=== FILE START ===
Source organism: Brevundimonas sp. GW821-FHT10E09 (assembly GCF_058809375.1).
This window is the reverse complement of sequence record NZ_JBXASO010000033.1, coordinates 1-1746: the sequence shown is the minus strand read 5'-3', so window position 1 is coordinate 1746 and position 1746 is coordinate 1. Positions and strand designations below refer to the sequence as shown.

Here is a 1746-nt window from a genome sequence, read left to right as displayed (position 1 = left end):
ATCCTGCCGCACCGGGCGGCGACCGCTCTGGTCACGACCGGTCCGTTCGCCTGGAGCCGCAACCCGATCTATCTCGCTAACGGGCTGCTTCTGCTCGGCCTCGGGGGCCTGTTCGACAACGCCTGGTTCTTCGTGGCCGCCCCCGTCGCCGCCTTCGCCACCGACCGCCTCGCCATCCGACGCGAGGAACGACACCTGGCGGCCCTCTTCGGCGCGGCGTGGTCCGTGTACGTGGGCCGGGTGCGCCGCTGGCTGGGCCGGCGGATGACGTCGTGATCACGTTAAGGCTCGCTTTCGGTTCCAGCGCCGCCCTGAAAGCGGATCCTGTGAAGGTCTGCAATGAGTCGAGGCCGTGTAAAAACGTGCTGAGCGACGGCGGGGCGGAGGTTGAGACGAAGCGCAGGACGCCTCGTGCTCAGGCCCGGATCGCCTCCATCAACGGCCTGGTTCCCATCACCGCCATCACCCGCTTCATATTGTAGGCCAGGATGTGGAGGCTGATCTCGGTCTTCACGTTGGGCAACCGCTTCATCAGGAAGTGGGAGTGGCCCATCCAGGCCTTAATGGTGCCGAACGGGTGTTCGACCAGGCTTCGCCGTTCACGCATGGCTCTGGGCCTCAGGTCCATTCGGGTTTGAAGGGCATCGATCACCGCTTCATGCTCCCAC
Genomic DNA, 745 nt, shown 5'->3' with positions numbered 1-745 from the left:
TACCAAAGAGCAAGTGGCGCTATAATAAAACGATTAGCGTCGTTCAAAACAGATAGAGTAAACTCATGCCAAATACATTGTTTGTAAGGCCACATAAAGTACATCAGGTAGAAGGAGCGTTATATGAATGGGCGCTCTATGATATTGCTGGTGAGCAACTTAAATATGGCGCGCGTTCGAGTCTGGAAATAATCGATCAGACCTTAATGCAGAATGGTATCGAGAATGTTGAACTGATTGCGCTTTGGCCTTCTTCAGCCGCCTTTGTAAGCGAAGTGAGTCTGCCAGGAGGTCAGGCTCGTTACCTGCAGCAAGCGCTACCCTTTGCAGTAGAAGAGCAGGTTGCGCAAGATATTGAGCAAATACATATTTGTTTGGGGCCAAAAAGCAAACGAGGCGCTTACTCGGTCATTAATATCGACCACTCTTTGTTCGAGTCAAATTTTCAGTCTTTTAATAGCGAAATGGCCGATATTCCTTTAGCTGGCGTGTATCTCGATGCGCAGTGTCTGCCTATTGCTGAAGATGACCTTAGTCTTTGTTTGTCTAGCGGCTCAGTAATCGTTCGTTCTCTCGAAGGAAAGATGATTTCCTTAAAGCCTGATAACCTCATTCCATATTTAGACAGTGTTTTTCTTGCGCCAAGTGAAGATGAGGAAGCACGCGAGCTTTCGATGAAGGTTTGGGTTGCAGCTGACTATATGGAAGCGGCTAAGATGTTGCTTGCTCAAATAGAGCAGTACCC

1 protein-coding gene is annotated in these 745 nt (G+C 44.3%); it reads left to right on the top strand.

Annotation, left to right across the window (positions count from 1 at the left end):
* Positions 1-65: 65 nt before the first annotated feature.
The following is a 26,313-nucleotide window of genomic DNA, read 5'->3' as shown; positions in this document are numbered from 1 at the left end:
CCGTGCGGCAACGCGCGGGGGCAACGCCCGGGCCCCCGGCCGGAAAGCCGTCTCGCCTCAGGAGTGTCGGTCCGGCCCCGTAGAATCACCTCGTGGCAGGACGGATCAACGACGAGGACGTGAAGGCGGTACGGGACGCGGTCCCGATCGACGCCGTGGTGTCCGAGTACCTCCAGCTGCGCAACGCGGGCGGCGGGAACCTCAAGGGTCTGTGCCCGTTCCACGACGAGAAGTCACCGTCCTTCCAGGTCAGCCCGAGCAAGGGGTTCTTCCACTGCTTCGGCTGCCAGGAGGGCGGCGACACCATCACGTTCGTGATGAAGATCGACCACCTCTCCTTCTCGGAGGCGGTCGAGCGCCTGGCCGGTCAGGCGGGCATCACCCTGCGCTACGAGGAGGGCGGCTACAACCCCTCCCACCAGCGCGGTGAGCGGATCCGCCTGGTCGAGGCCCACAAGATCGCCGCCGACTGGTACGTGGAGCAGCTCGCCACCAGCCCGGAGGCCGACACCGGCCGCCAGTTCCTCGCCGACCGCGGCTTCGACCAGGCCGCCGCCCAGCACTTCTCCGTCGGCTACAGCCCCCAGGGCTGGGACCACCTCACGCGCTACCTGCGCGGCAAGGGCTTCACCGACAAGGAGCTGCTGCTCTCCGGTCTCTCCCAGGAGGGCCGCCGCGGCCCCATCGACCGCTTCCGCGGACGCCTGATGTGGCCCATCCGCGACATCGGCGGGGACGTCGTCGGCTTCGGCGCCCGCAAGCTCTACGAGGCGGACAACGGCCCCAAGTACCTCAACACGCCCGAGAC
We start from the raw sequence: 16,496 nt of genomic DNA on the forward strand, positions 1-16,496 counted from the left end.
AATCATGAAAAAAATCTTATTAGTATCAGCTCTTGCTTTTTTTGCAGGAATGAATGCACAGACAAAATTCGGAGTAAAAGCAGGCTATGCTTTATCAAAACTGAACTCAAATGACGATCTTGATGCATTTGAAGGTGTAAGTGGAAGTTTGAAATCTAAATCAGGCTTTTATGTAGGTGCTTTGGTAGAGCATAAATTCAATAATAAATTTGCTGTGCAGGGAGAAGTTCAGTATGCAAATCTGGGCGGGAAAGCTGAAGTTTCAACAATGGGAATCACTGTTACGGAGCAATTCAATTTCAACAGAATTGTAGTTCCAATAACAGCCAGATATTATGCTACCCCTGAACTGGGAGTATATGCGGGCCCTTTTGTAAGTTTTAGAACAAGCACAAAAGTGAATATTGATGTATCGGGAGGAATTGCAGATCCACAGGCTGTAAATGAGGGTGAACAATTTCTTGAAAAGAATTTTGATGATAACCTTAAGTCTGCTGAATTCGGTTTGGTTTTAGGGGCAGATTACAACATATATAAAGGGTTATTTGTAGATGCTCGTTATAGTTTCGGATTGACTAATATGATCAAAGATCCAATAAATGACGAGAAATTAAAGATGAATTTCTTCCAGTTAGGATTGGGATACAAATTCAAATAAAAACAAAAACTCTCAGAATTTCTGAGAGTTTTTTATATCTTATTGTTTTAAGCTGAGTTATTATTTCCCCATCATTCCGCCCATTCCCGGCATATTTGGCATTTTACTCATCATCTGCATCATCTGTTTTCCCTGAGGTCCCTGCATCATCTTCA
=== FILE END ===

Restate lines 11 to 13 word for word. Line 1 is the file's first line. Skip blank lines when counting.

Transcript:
CCGTGCGGCAACGCGCGGGGGCAACGCCCGGGCCCCCGGCCGGAAAGCCGTCTCGCCTCAGGAGTGTCGGTCCGGCCCCGTAGAATCACCTCGTGGCAGGACGGATCAACGACGAGGACGTGAAGGCGGTACGGGACGCGGTCCCGATCGACGCCGTGGTGTCCGAGTACCTCCAGCTGCGCAACGCGGGCGGCGGGAACCTCAAGGGTCTGTGCCCGTTCCACGACGAGAAGTCACCGTCCTTCCAGGTCAGCCCGAGCAAGGGGTTCTTCCACTGCTTCGGCTGCCAGGAGGGCGGCGACACCATCACGTTCGTGATGAAGATCGACCACCTCTCCTTCTCGGAGGCGGTCGAGCGCCTGGCCGGTCAGGCGGGCATCACCCTGCGCTACGAGGAGGGCGGCTACAACCCCTCCCACCAGCGCGGTGAGCGGATCCGCCTGGTCGAGGCCCACAAGATCGCCGCCGACTGGTACGTGGAGCAGCTCGCCACCAGCCCGGAGGCCGACACCGGCCGCCAGTTCCTCGCCGACCGCGGCTTCGACCAGGCCGCCGCCCAGCACTTCTCCGTCGGCTACAGCCCCCAGGGCTGGGACCACCTCACGCGCTACCTGCGCGGCAAGGGCTTCACCGACAAGGAGCTGCTGCTCTCCGGTCTCTCCCAGGAGGGCCGCCGCGGCCCCATCGACCGCTTCCGCGGACGCCTGATGTGGCCCATCCGCGACATCGGCGGGGACGTCGTCGGCTTCGGCGCCCGCAAGCTCTACGAGGCGGACAACGGCCCCAAGTACCTCAACACGCCCGAGAC
We start from the raw sequence: 16,496 nt of genomic DNA on the forward strand, positions 1-16,496 counted from the left end.
AATCATGAAAAAAATCTTATTAGTATCAGCTCTTGCTTTTTTTGCAGGAATGAATGCACAGACAAAATTCGGAGTAAAAGCAGGCTATGCTTTATCAAAACTGAACTCAAATGACGATCTTGATGCATTTGAAGGTGTAAGTGGAAGTTTGAAATCTAAATCAGGCTTTTATGTAGGTGCTTTGGTAGAGCATAAATTCAATAATAAATTTGCTGTGCAGGGAGAAGTTCAGTATGCAAATCTGGGCGGGAAAGCTGAAGTTTCAACAATGGGAATCACTGTTACGGAGCAATTCAATTTCAACAGAATTGTAGTTCCAATAACAGCCAGATATTATGCTACCCCTGAACTGGGAGTATATGCGGGCCCTTTTGTAAGTTTTAGAACAAGCACAAAAGTGAATATTGATGTATCGGGAGGAATTGCAGATCCACAGGCTGTAAATGAGGGTGAACAATTTCTTGAAAAGAATTTTGATGATAACCTTAAGTCTGCTGAATTCGGTTTGGTTTTAGGGGCAGATTACAACATATATAAAGGGTTATTTGTAGATGCTCGTTATAGTTTCGGATTGACTAATATGATCAAAGATCCAATAAATGACGAGAAATTAAAGATGAATTTCTTCCAGTTAGGATTGGGATACAAATTCAAATAAAAACAAAAACTCTCAGAATTTCTGAGAGTTTTTTATATCTTATTGTTTTAAGCTGAGTTATTATTTCCCCATCATTCCGCCCATTCCCGGCATATTTGGCATTTTACTCATCATCTGCATCATCTGTTTTCCCTGAGGTCCCTGCATCATCTTCA